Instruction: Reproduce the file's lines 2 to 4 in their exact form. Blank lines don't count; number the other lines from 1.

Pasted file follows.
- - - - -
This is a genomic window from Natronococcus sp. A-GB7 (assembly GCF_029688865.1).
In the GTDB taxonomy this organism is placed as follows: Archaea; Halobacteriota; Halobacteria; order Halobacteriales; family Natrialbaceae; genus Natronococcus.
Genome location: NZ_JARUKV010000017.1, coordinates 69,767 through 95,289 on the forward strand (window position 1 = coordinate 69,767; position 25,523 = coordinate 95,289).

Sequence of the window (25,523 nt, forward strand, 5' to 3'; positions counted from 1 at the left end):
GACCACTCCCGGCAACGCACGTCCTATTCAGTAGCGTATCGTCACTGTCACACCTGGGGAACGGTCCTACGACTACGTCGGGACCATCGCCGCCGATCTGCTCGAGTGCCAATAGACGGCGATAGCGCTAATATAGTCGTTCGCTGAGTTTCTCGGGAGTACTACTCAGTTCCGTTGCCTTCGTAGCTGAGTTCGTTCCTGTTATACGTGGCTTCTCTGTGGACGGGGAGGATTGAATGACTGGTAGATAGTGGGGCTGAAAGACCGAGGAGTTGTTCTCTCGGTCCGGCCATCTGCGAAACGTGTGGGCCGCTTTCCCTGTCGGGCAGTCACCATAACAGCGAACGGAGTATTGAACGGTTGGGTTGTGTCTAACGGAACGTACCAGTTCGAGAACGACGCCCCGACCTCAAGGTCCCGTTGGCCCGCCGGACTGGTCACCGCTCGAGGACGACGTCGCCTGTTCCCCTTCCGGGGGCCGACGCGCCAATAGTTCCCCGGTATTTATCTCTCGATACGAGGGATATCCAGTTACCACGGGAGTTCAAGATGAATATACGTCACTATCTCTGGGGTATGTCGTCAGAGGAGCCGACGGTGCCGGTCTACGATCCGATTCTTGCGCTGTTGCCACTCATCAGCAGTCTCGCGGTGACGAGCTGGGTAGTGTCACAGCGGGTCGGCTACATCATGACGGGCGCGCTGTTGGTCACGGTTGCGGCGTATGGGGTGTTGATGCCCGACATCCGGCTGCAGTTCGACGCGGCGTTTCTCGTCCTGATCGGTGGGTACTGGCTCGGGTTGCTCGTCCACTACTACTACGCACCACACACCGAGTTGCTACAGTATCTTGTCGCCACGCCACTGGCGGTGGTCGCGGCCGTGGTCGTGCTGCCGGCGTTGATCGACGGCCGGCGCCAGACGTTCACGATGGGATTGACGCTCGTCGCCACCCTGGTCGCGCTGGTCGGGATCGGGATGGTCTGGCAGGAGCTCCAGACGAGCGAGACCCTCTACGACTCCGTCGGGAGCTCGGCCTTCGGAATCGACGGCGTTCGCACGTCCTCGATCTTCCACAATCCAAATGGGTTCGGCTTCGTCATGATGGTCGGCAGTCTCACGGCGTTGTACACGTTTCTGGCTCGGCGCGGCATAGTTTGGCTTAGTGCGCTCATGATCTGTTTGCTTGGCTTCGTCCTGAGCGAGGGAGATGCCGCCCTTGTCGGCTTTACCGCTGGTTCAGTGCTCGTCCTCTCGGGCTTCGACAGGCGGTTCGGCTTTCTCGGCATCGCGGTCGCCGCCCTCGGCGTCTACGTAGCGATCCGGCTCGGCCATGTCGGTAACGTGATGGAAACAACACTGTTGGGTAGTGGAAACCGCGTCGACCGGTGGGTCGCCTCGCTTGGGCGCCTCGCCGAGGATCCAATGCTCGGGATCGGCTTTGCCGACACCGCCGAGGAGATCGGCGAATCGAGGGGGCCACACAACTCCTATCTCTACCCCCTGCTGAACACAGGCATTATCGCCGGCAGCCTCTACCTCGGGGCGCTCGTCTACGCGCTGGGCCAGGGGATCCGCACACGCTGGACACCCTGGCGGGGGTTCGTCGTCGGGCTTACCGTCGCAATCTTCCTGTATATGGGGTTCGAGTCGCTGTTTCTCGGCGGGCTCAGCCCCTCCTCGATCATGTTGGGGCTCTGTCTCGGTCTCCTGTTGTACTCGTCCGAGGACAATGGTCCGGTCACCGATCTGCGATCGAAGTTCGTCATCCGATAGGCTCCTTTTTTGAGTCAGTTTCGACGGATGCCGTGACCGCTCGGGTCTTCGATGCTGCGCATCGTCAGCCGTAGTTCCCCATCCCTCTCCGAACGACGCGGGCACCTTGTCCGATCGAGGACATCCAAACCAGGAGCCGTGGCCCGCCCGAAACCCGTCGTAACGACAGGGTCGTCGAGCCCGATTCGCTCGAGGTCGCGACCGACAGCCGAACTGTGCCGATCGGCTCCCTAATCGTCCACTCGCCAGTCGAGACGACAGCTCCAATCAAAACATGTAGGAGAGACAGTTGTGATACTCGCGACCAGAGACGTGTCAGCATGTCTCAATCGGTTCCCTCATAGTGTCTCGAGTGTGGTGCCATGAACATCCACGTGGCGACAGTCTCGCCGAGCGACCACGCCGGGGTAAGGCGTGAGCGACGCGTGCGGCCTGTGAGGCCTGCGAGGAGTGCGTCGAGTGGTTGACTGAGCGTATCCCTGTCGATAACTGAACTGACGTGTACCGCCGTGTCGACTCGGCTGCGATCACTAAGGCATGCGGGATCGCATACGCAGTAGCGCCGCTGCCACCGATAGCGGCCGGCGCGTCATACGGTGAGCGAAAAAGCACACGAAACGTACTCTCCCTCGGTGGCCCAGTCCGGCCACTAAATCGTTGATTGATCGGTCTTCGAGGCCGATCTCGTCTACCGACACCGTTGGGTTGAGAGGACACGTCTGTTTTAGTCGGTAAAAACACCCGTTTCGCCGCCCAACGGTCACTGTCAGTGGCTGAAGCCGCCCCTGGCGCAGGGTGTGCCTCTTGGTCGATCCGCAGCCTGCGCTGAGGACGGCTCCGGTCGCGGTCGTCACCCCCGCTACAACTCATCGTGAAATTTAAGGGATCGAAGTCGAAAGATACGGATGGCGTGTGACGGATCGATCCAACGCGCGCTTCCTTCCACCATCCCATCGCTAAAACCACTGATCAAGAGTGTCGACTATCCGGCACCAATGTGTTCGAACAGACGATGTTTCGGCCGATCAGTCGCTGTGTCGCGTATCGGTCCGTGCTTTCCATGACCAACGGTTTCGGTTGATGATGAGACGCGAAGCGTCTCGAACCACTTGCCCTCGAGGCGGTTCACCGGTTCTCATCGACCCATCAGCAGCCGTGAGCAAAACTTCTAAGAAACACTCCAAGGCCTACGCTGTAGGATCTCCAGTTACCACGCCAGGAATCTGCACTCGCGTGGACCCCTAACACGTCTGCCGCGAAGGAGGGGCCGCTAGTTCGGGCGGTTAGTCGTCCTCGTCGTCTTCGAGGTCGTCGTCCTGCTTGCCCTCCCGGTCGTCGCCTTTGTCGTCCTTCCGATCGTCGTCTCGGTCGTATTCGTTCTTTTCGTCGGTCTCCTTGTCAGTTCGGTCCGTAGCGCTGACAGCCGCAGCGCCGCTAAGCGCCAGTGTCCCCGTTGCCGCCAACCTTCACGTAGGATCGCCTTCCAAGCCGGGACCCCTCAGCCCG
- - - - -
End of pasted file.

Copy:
In the GTDB taxonomy this organism is placed as follows: Archaea; Halobacteriota; Halobacteria; order Halobacteriales; family Natrialbaceae; genus Natronococcus.
Genome location: NZ_JARUKV010000017.1, coordinates 69,767 through 95,289 on the forward strand (window position 1 = coordinate 69,767; position 25,523 = coordinate 95,289).

Sequence of the window (25,523 nt, forward strand, 5' to 3'; positions counted from 1 at the left end):